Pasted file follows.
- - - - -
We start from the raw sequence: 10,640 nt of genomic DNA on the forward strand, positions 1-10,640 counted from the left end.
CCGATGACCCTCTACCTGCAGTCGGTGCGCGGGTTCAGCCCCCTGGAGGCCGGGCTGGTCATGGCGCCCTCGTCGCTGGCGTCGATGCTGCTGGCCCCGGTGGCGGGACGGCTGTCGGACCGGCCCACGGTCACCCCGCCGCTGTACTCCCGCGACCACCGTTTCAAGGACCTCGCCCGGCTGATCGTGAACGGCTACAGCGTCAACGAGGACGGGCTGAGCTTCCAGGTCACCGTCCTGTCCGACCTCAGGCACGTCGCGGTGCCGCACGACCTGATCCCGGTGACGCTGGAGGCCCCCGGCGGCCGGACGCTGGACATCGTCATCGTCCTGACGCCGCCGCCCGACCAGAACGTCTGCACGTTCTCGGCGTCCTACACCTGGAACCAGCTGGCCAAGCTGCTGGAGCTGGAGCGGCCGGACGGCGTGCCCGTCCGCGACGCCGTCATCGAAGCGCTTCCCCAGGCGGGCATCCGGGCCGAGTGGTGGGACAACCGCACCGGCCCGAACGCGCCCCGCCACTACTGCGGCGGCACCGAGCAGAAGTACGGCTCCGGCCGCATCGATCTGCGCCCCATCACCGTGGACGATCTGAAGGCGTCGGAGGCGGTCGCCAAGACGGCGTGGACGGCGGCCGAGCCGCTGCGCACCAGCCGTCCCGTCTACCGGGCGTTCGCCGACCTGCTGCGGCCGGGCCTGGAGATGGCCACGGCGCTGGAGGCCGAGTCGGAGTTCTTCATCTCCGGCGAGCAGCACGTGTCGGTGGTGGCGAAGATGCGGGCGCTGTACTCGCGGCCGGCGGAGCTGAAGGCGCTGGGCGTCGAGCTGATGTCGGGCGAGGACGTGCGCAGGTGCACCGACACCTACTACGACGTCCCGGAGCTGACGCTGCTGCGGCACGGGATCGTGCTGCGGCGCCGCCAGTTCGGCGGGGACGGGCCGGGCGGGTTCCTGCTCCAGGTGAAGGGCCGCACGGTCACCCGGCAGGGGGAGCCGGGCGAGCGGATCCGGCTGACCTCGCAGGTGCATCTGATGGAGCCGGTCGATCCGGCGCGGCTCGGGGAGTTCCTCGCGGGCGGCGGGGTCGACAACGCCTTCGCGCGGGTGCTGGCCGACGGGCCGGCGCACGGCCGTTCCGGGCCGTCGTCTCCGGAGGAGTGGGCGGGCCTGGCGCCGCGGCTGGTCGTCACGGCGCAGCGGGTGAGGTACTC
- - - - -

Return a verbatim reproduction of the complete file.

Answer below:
We start from the raw sequence: 10,640 nt of genomic DNA on the forward strand, positions 1-10,640 counted from the left end.
CCGATGACCCTCTACCTGCAGTCGGTGCGCGGGTTCAGCCCCCTGGAGGCCGGGCTGGTCATGGCGCCCTCGTCGCTGGCGTCGATGCTGCTGGCCCCGGTGGCGGGACGGCTGTCGGACCGGCCCACGGTCACCCCGCCGCTGTACTCCCGCGACCACCGTTTCAAGGACCTCGCCCGGCTGATCGTGAACGGCTACAGCGTCAACGAGGACGGGCTGAGCTTCCAGGTCACCGTCCTGTCCGACCTCAGGCACGTCGCGGTGCCGCACGACCTGATCCCGGTGACGCTGGAGGCCCCCGGCGGCCGGACGCTGGACATCGTCATCGTCCTGACGCCGCCGCCCGACCAGAACGTCTGCACGTTCTCGGCGTCCTACACCTGGAACCAGCTGGCCAAGCTGCTGGAGCTGGAGCGGCCGGACGGCGTGCCCGTCCGCGACGCCGTCATCGAAGCGCTTCCCCAGGCGGGCATCCGGGCCGAGTGGTGGGACAACCGCACCGGCCCGAACGCGCCCCGCCACTACTGCGGCGGCACCGAGCAGAAGTACGGCTCCGGCCGCATCGATCTGCGCCCCATCACCGTGGACGATCTGAAGGCGTCGGAGGCGGTCGCCAAGACGGCGTGGACGGCGGCCGAGCCGCTGCGCACCAGCCGTCCCGTCTACCGGGCGTTCGCCGACCTGCTGCGGCCGGGCCTGGAGATGGCCACGGCGCTGGAGGCCGAGTCGGAGTTCTTCATCTCCGGCGAGCAGCACGTGTCGGTGGTGGCGAAGATGCGGGCGCTGTACTCGCGGCCGGCGGAGCTGAAGGCGCTGGGCGTCGAGCTGATGTCGGGCGAGGACGTGCGCAGGTGCACCGACACCTACTACGACGTCCCGGAGCTGACGCTGCTGCGGCACGGGATCGTGCTGCGGCGCCGCCAGTTCGGCGGGGACGGGCCGGGCGGGTTCCTGCTCCAGGTGAAGGGCCGCACGGTCACCCGGCAGGGGGAGCCGGGCGAGCGGATCCGGCTGACCTCGCAGGTGCATCTGATGGAGCCGGTCGATCCGGCGCGGCTCGGGGAGTTCCTCGCGGGCGGCGGGGTCGACAACGCCTTCGCGCGGGTGCTGGCCGACGGGCCGGCGCACGGCCGTTCCGGGCCGTCGTCTCCGGAGGAGTGGGCGGGCCTGGCGCCGCGGCTGGTCGTCACGGCGCAGCGGGTGAGGTACTC